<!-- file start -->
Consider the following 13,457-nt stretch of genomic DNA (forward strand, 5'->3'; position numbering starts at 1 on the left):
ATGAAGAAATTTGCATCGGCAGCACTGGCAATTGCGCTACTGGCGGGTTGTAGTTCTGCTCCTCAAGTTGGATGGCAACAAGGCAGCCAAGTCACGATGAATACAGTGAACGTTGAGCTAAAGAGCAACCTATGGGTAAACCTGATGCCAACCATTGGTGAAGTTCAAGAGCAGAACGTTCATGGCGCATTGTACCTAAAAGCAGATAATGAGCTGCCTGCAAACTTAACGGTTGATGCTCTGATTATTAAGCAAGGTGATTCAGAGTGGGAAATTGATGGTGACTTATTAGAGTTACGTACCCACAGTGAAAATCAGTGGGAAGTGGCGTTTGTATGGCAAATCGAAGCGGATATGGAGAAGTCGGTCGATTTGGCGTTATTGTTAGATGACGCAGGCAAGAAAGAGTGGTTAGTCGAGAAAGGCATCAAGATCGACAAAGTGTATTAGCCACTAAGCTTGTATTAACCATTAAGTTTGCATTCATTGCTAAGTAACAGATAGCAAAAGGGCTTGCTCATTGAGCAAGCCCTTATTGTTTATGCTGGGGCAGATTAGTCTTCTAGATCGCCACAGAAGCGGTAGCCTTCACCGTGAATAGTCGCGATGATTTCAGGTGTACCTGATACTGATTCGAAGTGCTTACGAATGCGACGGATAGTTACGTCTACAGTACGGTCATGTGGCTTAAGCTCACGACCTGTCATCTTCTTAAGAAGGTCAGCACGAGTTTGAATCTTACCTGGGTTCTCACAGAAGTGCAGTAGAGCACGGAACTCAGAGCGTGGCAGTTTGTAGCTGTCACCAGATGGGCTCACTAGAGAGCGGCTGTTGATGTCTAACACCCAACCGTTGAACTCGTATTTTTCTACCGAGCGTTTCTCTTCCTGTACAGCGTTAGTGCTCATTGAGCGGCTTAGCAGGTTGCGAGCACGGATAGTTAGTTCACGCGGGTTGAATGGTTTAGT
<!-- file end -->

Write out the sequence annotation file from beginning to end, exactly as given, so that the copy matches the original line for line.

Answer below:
Consider the following 13,457-nt stretch of genomic DNA (forward strand, 5'->3'; position numbering starts at 1 on the left):
ATGAAGAAATTTGCATCGGCAGCACTGGCAATTGCGCTACTGGCGGGTTGTAGTTCTGCTCCTCAAGTTGGATGGCAACAAGGCAGCCAAGTCACGATGAATACAGTGAACGTTGAGCTAAAGAGCAACCTATGGGTAAACCTGATGCCAACCATTGGTGAAGTTCAAGAGCAGAACGTTCATGGCGCATTGTACCTAAAAGCAGATAATGAGCTGCCTGCAAACTTAACGGTTGATGCTCTGATTATTAAGCAAGGTGATTCAGAGTGGGAAATTGATGGTGACTTATTAGAGTTACGTACCCACAGTGAAAATCAGTGGGAAGTGGCGTTTGTATGGCAAATCGAAGCGGATATGGAGAAGTCGGTCGATTTGGCGTTATTGTTAGATGACGCAGGCAAGAAAGAGTGGTTAGTCGAGAAAGGCATCAAGATCGACAAAGTGTATTAGCCACTAAGCTTGTATTAACCATTAAGTTTGCATTCATTGCTAAGTAACAGATAGCAAAAGGGCTTGCTCATTGAGCAAGCCCTTATTGTTTATGCTGGGGCAGATTAGTCTTCTAGATCGCCACAGAAGCGGTAGCCTTCACCGTGAATAGTCGCGATGATTTCAGGTGTACCTGATACTGATTCGAAGTGCTTACGAATGCGACGGATAGTTACGTCTACAGTACGGTCATGTGGCTTAAGCTCACGACCTGTCATCTTCTTAAGAAGGTCAGCACGAGTTTGAATCTTACCTGGGTTCTCACAGAAGTGCAGTAGAGCACGGAACTCAGAGCGTGGCAGTTTGTAGCTGTCACCAGATGGGCTCACTAGAGAGCGGCTGTTGATGTCTAACACCCAACCGTTGAACTCGTATTTTTCTACCGAGCGTTTCTCTTCCTGTACAGCGTTAGTGCTCATTGAGCGGCTTAGCAGGTTGCGAGCACGGATAGTTAGTTCACGCGGGTTGAATGGTTTAGT